Nextion displays include either a resistive touch panel (RTP) or capacitive touch panel (CTP) and provide an easy way to create a touch screen interface, or human machine interface (HMI) for your project. The displays require a spare serial port to communicate with them. To get the best from them requires an understanding of how to drive them, and what works and doesn’t work. The advice here is based on my work with multiple projects using Nextion displays with both PIC and Arduino hosts. I don’t claim the ideas here are the best way or the only way to control one with an Arduino, just what I have found to work well in my projects. The sample code has been written by me and tested on an Elegoo Mega2560, and you are free to use it, modify or improve as much as you like. My methods and the examples shown here do not use any libraries as I never found them necessary, the displays are easy enough to drive without a library.
If you prefer to use a library have a look at Easy Nextion Library by Seithan, his methods are different to mine, choose which works best for you (I cannot help you with Seithan’s methods).
If you prefer to use the official Nextion libraries please see Ray Livingston’s improved Nextion libraries.
I do not represent Arduino or Nextion.
Everything that follows in this tutorial is about my methods.
The displays have their own instruction set which can be found here. The instructions provide the means to control the displays either through messages sent to the serial port or from using the touch screen. This tutorial and sample code uses some of the Nextion instructions and assumes you have made yourself familiar with them from the Nextion web site.
The displays are configured using a WYSIWYG editor, which you can download from here.The sample configuration attached to this tutorial can be opened with this editor, which you will need to use the example here. (Latest version is V1.61.2 added autumn 2020)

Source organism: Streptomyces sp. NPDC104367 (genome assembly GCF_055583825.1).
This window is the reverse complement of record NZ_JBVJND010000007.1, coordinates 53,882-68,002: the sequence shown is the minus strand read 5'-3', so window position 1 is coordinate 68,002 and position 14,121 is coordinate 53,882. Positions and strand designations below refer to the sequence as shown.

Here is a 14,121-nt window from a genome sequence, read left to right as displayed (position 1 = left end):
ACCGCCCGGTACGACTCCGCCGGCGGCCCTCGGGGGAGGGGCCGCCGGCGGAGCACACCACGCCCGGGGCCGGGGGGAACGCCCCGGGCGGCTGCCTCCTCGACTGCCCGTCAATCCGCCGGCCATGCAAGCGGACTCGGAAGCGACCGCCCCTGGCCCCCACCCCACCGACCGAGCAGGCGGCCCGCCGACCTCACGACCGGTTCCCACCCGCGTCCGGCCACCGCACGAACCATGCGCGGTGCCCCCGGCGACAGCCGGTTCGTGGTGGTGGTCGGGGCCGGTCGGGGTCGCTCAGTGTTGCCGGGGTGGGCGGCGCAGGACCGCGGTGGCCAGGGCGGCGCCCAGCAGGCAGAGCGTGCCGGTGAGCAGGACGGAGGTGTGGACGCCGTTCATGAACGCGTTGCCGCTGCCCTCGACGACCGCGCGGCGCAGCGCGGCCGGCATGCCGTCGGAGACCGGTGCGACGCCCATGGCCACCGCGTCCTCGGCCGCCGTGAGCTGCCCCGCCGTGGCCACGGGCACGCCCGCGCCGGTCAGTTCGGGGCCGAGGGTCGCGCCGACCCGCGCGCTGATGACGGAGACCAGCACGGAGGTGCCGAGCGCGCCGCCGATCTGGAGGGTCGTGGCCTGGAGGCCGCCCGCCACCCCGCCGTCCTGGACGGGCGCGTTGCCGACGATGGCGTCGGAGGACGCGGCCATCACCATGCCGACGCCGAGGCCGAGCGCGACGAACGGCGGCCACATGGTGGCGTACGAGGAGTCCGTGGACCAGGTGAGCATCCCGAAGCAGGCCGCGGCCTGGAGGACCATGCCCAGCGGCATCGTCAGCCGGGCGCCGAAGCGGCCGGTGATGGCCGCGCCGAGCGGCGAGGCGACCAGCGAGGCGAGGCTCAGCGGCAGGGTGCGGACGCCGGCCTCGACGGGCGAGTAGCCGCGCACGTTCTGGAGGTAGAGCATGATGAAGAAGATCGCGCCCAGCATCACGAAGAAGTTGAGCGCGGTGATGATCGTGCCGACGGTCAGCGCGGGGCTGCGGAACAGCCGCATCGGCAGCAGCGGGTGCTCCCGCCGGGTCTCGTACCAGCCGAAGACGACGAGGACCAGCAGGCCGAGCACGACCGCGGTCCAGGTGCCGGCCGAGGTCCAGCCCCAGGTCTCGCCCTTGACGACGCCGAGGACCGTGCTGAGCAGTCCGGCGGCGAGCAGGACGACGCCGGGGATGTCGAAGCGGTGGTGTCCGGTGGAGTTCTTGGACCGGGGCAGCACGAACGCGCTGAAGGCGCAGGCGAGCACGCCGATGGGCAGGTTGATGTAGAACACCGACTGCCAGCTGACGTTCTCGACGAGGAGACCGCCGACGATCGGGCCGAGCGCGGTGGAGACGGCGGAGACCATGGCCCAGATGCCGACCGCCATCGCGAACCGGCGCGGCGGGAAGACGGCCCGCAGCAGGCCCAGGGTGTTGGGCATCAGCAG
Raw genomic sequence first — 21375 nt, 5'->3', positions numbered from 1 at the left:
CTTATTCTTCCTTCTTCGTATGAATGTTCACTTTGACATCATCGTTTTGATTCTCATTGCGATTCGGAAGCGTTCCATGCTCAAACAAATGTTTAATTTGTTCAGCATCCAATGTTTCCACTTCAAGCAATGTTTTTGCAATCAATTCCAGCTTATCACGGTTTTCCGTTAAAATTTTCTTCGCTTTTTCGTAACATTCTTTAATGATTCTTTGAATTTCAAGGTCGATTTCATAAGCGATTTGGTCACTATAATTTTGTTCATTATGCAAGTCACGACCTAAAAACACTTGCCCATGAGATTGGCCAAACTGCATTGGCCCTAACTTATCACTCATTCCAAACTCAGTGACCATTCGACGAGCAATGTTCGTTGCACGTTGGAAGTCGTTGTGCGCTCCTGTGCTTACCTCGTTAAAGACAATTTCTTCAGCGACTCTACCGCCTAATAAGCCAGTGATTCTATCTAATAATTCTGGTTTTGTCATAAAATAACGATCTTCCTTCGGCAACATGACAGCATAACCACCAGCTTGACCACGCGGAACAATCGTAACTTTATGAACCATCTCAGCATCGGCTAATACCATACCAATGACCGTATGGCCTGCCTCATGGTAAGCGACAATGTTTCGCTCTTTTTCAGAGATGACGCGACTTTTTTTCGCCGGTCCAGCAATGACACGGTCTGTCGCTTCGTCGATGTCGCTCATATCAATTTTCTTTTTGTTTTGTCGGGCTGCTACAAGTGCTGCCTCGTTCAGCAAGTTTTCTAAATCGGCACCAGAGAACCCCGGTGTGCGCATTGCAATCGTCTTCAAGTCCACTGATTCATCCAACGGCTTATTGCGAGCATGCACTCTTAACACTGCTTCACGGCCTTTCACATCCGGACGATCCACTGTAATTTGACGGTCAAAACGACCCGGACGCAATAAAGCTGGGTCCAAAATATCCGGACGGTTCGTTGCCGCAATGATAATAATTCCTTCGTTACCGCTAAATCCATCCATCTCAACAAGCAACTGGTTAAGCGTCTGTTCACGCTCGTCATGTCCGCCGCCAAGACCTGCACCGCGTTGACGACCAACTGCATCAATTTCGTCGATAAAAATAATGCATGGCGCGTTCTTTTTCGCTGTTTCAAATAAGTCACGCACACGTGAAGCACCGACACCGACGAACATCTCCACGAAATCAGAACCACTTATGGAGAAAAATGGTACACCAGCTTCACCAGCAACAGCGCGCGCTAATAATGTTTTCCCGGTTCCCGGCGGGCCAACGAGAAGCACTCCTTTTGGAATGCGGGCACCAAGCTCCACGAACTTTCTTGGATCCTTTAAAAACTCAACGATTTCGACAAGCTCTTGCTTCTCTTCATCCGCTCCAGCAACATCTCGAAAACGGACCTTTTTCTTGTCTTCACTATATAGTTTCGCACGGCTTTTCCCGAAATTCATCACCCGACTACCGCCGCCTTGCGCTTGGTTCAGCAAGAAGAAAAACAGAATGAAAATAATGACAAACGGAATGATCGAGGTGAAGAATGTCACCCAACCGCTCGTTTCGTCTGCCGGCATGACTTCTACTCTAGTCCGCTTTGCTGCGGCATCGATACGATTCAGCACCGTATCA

Compatibility with Arduino
I have used the basic 4.3" RTP version (NX4827T043) and the enhanced 7" CPT version (NX8048K070) with a WeMos M0, MKR WiFi 1010, Nano Every and Elegoo Mega2560 without problems. There are problems using one with an ESP8266, see ‘using Nextion displays with Arduino part 4’ further down this tutorial. If you have a Uno then you could try John Harrison’s SerialWing, which allows the single serial port on the Uno to be shared with the display, and provides a separate serial port to configure the display. I have not tried other versions or other Arduinos. As the only requirement is a spare serial port on the Arduino to connect the display to, I would expect that any Arduino with a spare serial port would work with any Nextion display, but I’ve not tried combinations other than those mentioned here.
You will need:
• The attached ‘Arduino Nextion demo 43V1 HMI’, which can be opened with the Nextion editor.
• The attached ‘Nextion_demonstration43.ino’, which can be opened with the Arduino IDE.
• An Arduino with at least 1 spare serial port.
• A Nextion display.
• A micro SD card.
Connecting the Nextion display to your Arduino